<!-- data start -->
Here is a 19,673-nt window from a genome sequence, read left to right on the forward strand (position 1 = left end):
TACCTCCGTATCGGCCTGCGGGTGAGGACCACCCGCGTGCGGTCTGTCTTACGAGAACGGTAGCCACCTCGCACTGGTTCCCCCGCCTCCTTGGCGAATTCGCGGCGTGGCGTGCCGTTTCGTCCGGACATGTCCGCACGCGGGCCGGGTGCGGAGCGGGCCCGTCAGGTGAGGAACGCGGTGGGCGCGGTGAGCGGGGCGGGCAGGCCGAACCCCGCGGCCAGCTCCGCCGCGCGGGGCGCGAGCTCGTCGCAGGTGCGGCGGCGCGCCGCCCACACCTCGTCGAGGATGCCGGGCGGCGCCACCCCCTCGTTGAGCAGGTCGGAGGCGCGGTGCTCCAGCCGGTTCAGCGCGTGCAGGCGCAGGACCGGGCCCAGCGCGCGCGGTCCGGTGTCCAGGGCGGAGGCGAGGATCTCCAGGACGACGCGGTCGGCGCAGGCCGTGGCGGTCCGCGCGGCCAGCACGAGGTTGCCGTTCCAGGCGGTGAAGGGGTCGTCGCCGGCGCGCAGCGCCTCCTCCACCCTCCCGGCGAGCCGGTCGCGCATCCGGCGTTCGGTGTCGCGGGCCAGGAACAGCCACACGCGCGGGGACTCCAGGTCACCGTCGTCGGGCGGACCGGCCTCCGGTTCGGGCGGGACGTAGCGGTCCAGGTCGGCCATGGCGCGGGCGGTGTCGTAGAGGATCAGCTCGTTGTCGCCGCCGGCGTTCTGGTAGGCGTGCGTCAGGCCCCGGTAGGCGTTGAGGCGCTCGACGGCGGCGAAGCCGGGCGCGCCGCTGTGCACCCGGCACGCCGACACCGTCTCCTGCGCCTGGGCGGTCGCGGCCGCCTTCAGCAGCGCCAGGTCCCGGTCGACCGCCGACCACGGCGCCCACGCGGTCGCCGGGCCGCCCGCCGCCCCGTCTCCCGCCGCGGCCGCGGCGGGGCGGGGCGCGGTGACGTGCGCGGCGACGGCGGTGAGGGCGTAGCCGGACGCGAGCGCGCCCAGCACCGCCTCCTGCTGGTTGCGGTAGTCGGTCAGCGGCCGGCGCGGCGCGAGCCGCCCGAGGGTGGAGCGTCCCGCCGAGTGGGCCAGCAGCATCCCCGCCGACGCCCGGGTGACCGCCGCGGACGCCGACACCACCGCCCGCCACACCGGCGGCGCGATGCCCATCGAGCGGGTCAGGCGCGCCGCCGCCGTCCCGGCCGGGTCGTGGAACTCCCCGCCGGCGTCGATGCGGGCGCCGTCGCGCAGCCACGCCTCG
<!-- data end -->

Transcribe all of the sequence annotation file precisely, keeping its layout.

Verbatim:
Here is a 19,673-nt window from a genome sequence, read left to right on the forward strand (position 1 = left end):
TACCTCCGTATCGGCCTGCGGGTGAGGACCACCCGCGTGCGGTCTGTCTTACGAGAACGGTAGCCACCTCGCACTGGTTCCCCCGCCTCCTTGGCGAATTCGCGGCGTGGCGTGCCGTTTCGTCCGGACATGTCCGCACGCGGGCCGGGTGCGGAGCGGGCCCGTCAGGTGAGGAACGCGGTGGGCGCGGTGAGCGGGGCGGGCAGGCCGAACCCCGCGGCCAGCTCCGCCGCGCGGGGCGCGAGCTCGTCGCAGGTGCGGCGGCGCGCCGCCCACACCTCGTCGAGGATGCCGGGCGGCGCCACCCCCTCGTTGAGCAGGTCGGAGGCGCGGTGCTCCAGCCGGTTCAGCGCGTGCAGGCGCAGGACCGGGCCCAGCGCGCGCGGTCCGGTGTCCAGGGCGGAGGCGAGGATCTCCAGGACGACGCGGTCGGCGCAGGCCGTGGCGGTCCGCGCGGCCAGCACGAGGTTGCCGTTCCAGGCGGTGAAGGGGTCGTCGCCGGCGCGCAGCGCCTCCTCCACCCTCCCGGCGAGCCGGTCGCGCATCCGGCGTTCGGTGTCGCGGGCCAGGAACAGCCACACGCGCGGGGACTCCAGGTCACCGTCGTCGGGCGGACCGGCCTCCGGTTCGGGCGGGACGTAGCGGTCCAGGTCGGCCATGGCGCGGGCGGTGTCGTAGAGGATCAGCTCGTTGTCGCCGCCGGCGTTCTGGTAGGCGTGCGTCAGGCCCCGGTAGGCGTTGAGGCGCTCGACGGCGGCGAAGCCGGGCGCGCCGCTGTGCACCCGGCACGCCGACACCGTCTCCTGCGCCTGGGCGGTCGCGGCCGCCTTCAGCAGCGCCAGGTCCCGGTCGACCGCCGACCACGGCGCCCACGCGGTCGCCGGGCCGCCCGCCGCCCCGTCTCCCGCCGCGGCCGCGGCGGGGCGGGGCGCGGTGACGTGCGCGGCGACGGCGGTGAGGGCGTAGCCGGACGCGAGCGCGCCCAGCACCGCCTCCTGCTGGTTGCGGTAGTCGGTCAGCGGCCGGCGCGGCGCGAGCCGCCCGAGGGTGGAGCGTCCCGCCGAGTGGGCCAGCAGCATCCCCGCCGACGCCCGGGTGACCGCCGCGGACGCCGACACCACCGCCCGCCACACCGGCGGCGCGATGCCCATCGAGCGGGTCAGGCGCGCCGCCGCCGTCCCGGCCGGGTCGTGGAACTCCCCGCCGGCGTCGATGCGGGCGCCGTCGCGCAGCCACGCCTCG